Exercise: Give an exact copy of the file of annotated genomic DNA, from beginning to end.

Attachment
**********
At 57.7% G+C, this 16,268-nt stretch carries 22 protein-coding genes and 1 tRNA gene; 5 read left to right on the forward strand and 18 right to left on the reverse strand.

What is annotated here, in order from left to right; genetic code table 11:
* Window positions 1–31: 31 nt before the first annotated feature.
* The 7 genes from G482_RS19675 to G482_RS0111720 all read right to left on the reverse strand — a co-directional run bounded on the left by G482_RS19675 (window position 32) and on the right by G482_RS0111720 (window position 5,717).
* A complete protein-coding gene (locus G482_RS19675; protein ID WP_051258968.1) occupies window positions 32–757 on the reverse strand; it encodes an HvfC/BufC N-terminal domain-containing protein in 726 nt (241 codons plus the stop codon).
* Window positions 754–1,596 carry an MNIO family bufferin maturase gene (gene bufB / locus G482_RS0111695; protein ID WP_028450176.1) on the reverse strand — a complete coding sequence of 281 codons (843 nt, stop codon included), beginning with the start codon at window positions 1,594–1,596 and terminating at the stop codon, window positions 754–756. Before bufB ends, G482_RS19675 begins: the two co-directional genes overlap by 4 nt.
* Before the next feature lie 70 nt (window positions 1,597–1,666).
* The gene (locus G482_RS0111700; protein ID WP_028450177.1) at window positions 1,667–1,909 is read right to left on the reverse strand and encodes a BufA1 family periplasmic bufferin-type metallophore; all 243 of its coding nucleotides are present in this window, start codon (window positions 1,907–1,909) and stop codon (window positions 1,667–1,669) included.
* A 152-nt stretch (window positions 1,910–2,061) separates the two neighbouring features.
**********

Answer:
At 57.7% G+C, this 16,268-nt stretch carries 22 protein-coding genes and 1 tRNA gene; 5 read left to right on the forward strand and 18 right to left on the reverse strand.

What is annotated here, in order from left to right; genetic code table 11:
* Window positions 1–31: 31 nt before the first annotated feature.
* The 7 genes from G482_RS19675 to G482_RS0111720 all read right to left on the reverse strand — a co-directional run bounded on the left by G482_RS19675 (window position 32) and on the right by G482_RS0111720 (window position 5,717).
* A complete protein-coding gene (locus G482_RS19675; protein ID WP_051258968.1) occupies window positions 32–757 on the reverse strand; it encodes an HvfC/BufC N-terminal domain-containing protein in 726 nt (241 codons plus the stop codon).
* Window positions 754–1,596 carry an MNIO family bufferin maturase gene (gene bufB / locus G482_RS0111695; protein ID WP_028450176.1) on the reverse strand — a complete coding sequence of 281 codons (843 nt, stop codon included), beginning with the start codon at window positions 1,594–1,596 and terminating at the stop codon, window positions 754–756. Before bufB ends, G482_RS19675 begins: the two co-directional genes overlap by 4 nt.
* Before the next feature lie 70 nt (window positions 1,597–1,666).
* The gene (locus G482_RS0111700; protein ID WP_028450177.1) at window positions 1,667–1,909 is read right to left on the reverse strand and encodes a BufA1 family periplasmic bufferin-type metallophore; all 243 of its coding nucleotides are present in this window, start codon (window positions 1,907–1,909) and stop codon (window positions 1,667–1,669) included.
* A 152-nt stretch (window positions 1,910–2,061) separates the two neighbouring features.